Presentation on theme: "Ash Dieback - Science Update Dr Colin Fleming, SAFSD Division, Newforge Lane, Belfast."— Presentation transcript:
Ash Dieback - Science Update Dr Colin Fleming, SAFSD Division, Newforge Lane, Belfast
ASH DIEBACK The fungus causing ash dieback (Chalara fraxinea) is an introduced pathogen Early 1990s: disease symptoms first observed in eastern Europe CHALARA FRAXINEA 2006: cause identified as a new fungal pathogen Chalara fraxinea (asexual stage) 2009: sexual stage identified, but thought to be a known species associated with leaf litter 2011: further study showed the species causing ash dieback is distinct - named Hymenoscyphus pseudoalbidus
Asexual spermatia DISEASE Only attacks ash (Fraxinus spp.) Infects through leaves Grows into woody tissue causing distinctive lesions Sporulates in summer on leaf debris from previous year Spread by air-borne spores and movement of ash plants Sexually formed apothecia
Symptoms of Chalara fraxinae can be visible on leaves, shoots and branches of infected trees In severe cases the entire crown shows leaf loss and dieback
Detection and Diagnosis Culturing Molecular Difficult to culture Very slow growing – could take 5 – 8 weeks to get a colony hours
Hypothetical life cycle of Hymenoscyphus pseudoalbidus (from Gross et al., 2012, Fungal Genetics and Biology 49, 977–986)
Air-borne ascospores produced on infected, fallen leaves during the summer months (June-August in mainland Europe) infect healthy ash trees through the leaves This results in the leaves withering and dying, and shoot lesions and stem lesions developing as the fungus grows into and through the leaf and into the woody tissue. Infection and spread within the tree Sexually formed apothecia
Leaf death results from the death of the leaf stalks (petioles and rachises) and tree death may result as the trunk and branches are killed by the fungus growing through them. C. fraxinea grows through the woody tissue, killing it as it goes, into the heartwood of the tree. Young trees with slender stems may die quickly, but older trees may survive for several years, often succumbing to secondary organisms such as honey fungus.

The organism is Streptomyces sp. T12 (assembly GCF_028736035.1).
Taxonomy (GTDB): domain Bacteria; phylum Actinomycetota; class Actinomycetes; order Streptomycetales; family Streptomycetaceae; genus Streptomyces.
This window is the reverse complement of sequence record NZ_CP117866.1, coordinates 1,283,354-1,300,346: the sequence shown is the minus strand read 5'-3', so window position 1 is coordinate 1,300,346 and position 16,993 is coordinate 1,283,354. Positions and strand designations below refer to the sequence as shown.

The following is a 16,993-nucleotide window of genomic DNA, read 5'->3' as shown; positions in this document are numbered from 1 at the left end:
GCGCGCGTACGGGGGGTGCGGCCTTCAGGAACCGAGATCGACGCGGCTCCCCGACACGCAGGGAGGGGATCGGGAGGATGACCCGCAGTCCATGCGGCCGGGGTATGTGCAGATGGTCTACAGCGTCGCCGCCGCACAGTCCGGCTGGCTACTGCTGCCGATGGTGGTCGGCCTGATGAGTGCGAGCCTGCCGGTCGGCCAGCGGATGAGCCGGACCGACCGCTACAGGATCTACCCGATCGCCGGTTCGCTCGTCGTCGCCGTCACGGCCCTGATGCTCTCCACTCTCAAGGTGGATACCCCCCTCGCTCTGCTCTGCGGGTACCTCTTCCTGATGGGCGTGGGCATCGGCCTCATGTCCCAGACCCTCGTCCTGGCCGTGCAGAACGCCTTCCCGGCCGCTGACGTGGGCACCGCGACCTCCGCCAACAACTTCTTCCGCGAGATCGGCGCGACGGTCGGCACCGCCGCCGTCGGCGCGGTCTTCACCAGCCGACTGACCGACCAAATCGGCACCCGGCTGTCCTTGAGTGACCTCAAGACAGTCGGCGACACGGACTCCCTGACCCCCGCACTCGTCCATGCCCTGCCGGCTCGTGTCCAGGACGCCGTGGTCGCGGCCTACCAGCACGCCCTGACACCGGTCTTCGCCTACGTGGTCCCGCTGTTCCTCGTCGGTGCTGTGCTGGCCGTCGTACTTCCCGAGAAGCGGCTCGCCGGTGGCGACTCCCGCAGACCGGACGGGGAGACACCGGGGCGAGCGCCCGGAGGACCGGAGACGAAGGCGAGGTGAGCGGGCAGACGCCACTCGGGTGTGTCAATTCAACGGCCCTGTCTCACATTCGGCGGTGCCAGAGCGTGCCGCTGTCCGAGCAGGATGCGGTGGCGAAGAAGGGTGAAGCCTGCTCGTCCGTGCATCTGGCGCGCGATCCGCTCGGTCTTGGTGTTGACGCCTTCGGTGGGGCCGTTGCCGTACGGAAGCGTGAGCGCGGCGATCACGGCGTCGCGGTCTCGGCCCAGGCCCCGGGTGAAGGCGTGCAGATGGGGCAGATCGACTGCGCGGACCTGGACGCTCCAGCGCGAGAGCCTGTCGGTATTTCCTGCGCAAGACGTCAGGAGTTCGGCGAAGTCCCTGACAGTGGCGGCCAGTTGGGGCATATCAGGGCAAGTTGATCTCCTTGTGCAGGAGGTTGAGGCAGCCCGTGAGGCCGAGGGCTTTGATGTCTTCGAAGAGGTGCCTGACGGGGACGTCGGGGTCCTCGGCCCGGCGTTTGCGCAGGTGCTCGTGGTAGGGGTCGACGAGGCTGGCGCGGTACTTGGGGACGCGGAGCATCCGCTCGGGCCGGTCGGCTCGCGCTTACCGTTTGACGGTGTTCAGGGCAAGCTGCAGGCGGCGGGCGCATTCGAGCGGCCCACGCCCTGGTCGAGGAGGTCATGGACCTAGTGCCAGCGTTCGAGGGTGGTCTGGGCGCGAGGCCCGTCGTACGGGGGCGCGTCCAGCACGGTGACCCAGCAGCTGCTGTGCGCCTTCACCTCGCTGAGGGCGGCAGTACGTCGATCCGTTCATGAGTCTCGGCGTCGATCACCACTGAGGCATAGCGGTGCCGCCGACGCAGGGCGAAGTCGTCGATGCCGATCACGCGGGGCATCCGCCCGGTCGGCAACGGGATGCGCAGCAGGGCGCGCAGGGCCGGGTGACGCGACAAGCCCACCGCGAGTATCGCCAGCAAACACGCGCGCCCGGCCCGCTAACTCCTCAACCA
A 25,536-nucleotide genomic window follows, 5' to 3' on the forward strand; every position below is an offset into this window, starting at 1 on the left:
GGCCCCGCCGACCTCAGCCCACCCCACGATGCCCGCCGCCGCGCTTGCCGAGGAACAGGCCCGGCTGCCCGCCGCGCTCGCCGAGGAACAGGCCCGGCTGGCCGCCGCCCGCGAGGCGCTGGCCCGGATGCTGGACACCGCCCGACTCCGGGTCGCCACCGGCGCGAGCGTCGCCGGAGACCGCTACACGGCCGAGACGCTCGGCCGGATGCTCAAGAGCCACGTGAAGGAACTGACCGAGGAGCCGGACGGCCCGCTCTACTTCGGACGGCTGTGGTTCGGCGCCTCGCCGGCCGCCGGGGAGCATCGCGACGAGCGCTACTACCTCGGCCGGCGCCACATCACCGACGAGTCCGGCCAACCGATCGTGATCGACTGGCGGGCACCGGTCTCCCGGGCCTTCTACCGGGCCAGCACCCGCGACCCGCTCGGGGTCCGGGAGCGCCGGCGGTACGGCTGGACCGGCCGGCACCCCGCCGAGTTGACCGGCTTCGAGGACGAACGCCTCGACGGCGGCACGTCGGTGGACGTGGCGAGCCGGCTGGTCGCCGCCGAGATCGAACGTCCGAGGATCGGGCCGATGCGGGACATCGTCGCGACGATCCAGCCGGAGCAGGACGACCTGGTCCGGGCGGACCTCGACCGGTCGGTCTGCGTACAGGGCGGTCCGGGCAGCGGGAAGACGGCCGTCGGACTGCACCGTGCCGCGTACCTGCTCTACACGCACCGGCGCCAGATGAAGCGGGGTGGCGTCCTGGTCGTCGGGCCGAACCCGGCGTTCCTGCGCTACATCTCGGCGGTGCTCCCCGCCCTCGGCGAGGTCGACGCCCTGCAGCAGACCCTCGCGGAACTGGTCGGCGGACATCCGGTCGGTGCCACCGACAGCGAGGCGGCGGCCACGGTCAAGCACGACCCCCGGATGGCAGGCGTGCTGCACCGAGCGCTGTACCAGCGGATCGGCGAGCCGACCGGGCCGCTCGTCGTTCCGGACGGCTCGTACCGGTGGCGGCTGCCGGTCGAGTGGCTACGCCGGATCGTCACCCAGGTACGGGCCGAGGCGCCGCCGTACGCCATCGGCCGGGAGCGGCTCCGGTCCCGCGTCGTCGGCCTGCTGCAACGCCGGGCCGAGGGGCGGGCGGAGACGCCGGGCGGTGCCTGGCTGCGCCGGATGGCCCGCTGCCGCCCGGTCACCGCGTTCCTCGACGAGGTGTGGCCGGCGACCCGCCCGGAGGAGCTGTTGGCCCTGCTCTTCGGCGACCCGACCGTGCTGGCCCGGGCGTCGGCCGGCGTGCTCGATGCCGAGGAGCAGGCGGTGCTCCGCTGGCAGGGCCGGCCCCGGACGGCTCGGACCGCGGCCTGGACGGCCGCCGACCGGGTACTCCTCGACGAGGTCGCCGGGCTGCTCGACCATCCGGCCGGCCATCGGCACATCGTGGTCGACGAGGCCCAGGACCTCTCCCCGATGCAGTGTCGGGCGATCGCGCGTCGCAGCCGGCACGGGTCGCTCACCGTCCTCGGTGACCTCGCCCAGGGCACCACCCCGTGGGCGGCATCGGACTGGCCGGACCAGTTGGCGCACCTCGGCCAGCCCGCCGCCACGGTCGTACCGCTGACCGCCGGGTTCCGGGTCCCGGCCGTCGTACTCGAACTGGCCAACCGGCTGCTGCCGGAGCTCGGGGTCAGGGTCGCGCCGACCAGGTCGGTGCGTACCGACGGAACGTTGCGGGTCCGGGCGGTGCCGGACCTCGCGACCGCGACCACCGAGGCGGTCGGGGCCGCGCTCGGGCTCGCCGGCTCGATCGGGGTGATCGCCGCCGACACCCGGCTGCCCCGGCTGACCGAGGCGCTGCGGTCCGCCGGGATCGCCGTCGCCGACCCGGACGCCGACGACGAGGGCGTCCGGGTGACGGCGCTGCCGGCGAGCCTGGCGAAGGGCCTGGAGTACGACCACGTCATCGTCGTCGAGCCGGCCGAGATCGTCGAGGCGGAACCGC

Sporulation and spread between trees Infected leaves fall to the ground and decay, leaving the petioles. The fungus forms blackened structures (pseudosclerotia) in the petioles. Pseudosclerotia are melanised hyphae (strands of the fungus) which allow it to survive over the winter and in adverse conditions. If two mating types of the fungus are present within the infected petioles, the fungus undergoes sexual reproduction and the following summer produces spore-bearing apothecia. In adverse conditions (e.g. drought), the fungus can delay production of apothecia and survive for at least two years, producing apothecia in the subsequent summer.
Infected tree producing newly infected leaves in the subsequent season Re-infection of new sprouts after cutting an infected tree If an infected tree survives for more than a year and leafs out in subsequent seasons, the new leaves may not always be infective but
C. fraxinea has been detected in felled ash wood and can produce asexual conidia on this, but so far it has not proved possible either to germinate the conidia or to demonstrate them to be infective. Therefore while it is prudent to consider the possibility that the disease might be spread by movement of infected logs, the risk appears to be low and can be minimised by appropriate treatment and trimming. C. fraxinea has also been detected in ash seeds produced by trees affected by ash dieback. Seeds are clearly an infection risk. Other factors
Management and Chemical control of Chalara Removal of infected / potentially infected trees Removal and destruction of ash leaf litter Destruction of pseudosclerotia within ash petioles Destruction of fruiting bodies and spores Biosecurity at infected sites
JanFebMarAprMayJunJulAugSepOctNovDec Leaf necrosis Shoot lesions Stem lesions Fruiting bodies Times of year when symptoms are most likely to be observed
Genetic variation in Irish ash populations (PhD thesis Stephen Clarke, QUB) Resistance in Irish ash to the disease?
93% genetic variation within populations
Genetic variation in Chalara? European studies on Chalara show: 2 mating types Founder effect High gene flow Low geographic variation Questions for NI outbreaks: 2 mating types? Genetic diversity?